Photo of Frank Miller at 1982 San Diego Comic ConFrank Miller image via Wikipedia

By Lucas Siegel
18 December 2008

I went into director Frank Miller’s big screen adaptation of comic book legend Will Eisner’s The Spirit with few pre-conceived notions. Having only read a small number of Eisner’s original comics, I didn’t know much about the character going in. But on the other hand, with the previews and trailers seeming to indicate this movie would be Sin City 1.5 in terms of art direction, I knew enough about the comic books to know that this style might conflict a bit with the source material.

Despite this conflict, or perhaps because of it, somewhere inside The Spirit is a great film. Its potential can be seen in bits and pieces all over the screen, making it all the more disappointing when it just never quite follows through on that potential.

First, comic book fans should know ahead of time that there are some major changes from comic-to-screen. Changes to characters are made to seemingly make them work better for a two-hour live-action movie, and possibly to make The Spirit more familiar to fans of other recent successful superhero films, leading to a few awkward moments.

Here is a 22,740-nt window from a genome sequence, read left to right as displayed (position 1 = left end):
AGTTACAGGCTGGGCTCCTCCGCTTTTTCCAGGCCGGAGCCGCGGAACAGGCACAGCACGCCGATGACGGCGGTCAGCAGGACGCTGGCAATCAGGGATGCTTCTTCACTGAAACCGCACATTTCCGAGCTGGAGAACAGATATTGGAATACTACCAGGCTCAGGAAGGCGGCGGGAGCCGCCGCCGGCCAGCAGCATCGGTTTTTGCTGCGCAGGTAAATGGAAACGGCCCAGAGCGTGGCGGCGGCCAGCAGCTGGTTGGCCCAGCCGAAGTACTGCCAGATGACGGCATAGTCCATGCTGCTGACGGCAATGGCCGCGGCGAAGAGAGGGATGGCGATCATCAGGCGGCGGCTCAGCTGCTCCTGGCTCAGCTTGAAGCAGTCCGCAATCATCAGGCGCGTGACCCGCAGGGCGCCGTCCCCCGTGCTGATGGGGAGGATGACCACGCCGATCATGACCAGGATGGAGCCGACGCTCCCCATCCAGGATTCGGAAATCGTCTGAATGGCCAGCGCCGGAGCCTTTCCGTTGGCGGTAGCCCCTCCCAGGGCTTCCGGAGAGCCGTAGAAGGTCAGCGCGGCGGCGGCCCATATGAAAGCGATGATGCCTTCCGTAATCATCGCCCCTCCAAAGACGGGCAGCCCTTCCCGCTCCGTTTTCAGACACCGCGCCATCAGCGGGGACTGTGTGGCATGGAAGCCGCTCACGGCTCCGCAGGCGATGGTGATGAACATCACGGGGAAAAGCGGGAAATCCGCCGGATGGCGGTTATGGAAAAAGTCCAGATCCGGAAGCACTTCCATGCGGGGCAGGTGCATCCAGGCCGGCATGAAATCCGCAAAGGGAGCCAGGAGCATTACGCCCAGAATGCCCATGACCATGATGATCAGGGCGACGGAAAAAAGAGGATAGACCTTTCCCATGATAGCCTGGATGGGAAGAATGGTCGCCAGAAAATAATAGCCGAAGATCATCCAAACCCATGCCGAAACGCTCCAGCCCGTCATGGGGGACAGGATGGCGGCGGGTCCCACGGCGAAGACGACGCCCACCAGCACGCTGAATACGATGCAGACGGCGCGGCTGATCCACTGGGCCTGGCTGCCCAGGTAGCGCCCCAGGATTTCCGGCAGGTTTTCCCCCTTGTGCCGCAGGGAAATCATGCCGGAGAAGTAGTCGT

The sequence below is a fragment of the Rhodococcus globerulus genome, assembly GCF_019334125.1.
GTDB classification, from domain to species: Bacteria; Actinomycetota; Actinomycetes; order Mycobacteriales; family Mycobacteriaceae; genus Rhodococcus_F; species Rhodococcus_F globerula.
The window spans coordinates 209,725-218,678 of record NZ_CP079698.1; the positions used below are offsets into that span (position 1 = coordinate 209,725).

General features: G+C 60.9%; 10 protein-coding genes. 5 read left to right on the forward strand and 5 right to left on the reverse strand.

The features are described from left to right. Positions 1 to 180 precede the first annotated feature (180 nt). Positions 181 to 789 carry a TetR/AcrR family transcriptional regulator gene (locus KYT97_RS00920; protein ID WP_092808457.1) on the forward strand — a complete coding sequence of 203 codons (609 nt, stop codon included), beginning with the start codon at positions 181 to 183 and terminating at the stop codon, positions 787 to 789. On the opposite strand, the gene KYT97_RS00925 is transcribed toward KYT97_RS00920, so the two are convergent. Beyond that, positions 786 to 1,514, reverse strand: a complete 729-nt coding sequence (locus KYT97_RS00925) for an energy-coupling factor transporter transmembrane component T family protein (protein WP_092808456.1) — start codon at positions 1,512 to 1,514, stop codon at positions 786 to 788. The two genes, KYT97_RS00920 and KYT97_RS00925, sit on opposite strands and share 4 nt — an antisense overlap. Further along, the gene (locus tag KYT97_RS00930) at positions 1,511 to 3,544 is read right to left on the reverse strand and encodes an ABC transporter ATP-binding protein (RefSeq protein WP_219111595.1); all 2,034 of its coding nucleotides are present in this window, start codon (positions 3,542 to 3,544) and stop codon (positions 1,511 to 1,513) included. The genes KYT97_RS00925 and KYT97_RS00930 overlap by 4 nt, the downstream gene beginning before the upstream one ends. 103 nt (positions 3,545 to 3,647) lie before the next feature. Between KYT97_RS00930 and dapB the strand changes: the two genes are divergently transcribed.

Some of the acrobatics that title character performs for example just seem strange. Not cool … not “wow” … just strange. Most of these moments occur in the high-action scenes, and can pull the viewer right out of the rest of the movie.

These moments, however, were contrasted by mostly great dialogue by director/screenwriter Miller, and some effective one-on-one interaction between the various actors. The scenes between The Spirit and each of the film’s bevy of leading ladies always entertained. Each of these women had their own unique strength and style, and they all stood out at one point or another as if they were the star of the film.

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